In 1985, Rotary International initiated PolioPlus - a program to with the goal of immunizing all of the world's children and to eradicate the disease from the face of the earth within 20 years.  Thus far Rotarians have contributed more than $800 million and volunteer hours too numerous to count to to vaccinate more than 2 billion children in 122 countries.
In 1988, Rotary, the World Health Organization, the United States Centers for Disease Control and Prevention, and UNICEF joined forces to create the Global Polio Prevention Initiative.  This successful colaboration has reduced the incidence of polio by more than 99 percent.  In 1988, more than 125 countries were considered to be polio-endemic and more than 350,000 children were paralyzed by the disease each year.  Since 1988, more than 2 billion children have received the polio oral vaccine.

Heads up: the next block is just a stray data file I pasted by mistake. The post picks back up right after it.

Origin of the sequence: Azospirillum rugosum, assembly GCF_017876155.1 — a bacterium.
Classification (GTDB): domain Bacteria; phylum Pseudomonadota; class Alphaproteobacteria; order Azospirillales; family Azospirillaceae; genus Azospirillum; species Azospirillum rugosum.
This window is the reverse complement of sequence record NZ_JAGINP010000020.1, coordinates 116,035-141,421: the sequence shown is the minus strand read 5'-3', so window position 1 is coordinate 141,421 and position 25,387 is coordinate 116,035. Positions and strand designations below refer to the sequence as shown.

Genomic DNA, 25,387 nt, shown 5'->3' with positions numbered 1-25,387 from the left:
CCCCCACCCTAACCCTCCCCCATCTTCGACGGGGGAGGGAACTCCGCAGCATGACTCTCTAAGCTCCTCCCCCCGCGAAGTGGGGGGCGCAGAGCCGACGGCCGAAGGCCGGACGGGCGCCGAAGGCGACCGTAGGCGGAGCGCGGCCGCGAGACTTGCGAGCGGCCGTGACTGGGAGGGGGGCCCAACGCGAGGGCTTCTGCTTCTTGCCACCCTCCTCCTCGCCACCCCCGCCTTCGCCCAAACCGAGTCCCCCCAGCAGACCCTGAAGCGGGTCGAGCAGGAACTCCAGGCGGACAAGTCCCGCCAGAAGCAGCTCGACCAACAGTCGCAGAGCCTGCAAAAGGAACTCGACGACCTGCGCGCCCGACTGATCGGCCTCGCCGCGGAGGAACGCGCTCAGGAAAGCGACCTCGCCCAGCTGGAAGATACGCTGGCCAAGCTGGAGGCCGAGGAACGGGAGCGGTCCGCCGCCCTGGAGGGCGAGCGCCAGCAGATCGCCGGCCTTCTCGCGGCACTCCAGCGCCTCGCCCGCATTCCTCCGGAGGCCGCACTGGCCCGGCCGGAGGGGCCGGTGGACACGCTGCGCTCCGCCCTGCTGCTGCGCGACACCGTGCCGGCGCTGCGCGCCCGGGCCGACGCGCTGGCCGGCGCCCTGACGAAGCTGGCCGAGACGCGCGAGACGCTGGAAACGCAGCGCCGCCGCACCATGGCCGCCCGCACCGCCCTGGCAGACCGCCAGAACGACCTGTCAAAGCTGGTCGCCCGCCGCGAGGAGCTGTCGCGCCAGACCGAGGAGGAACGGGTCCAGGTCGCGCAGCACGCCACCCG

The Bill and Melinda Gates Foundation challenged Rotary with a $355 million grant.  Rotary pledged to raise an additional $200 million in matching funds to directly support the immunization campaign in the remaining 4 polio-endemic countries.
To date, wild poliovirus has been eradicated from 123 countries in the world and is now considered to be endemic only in the 2 countries of Pakistan and Afghanistan. Reported cases have decreased 99.8 percent, from 350,000 in 1988 to fewer than 1,700 in 2008. As of September 2013 there were only 76 reported cases of Wild Polio Virus in the 2 remaining endemic countries.
On September 21, 2015, the Global Commission for the Certification of Poliomyelitis Eradication (GCC) officially verified the worldwide eradication of wild poliovirus type 2 (WPV2). The last detected WPV2 dates to October 1999, from Aligarth, Northern India.
You can help with this legacy by making a donation to your Rotary Club.

Rotary's Legacy to the World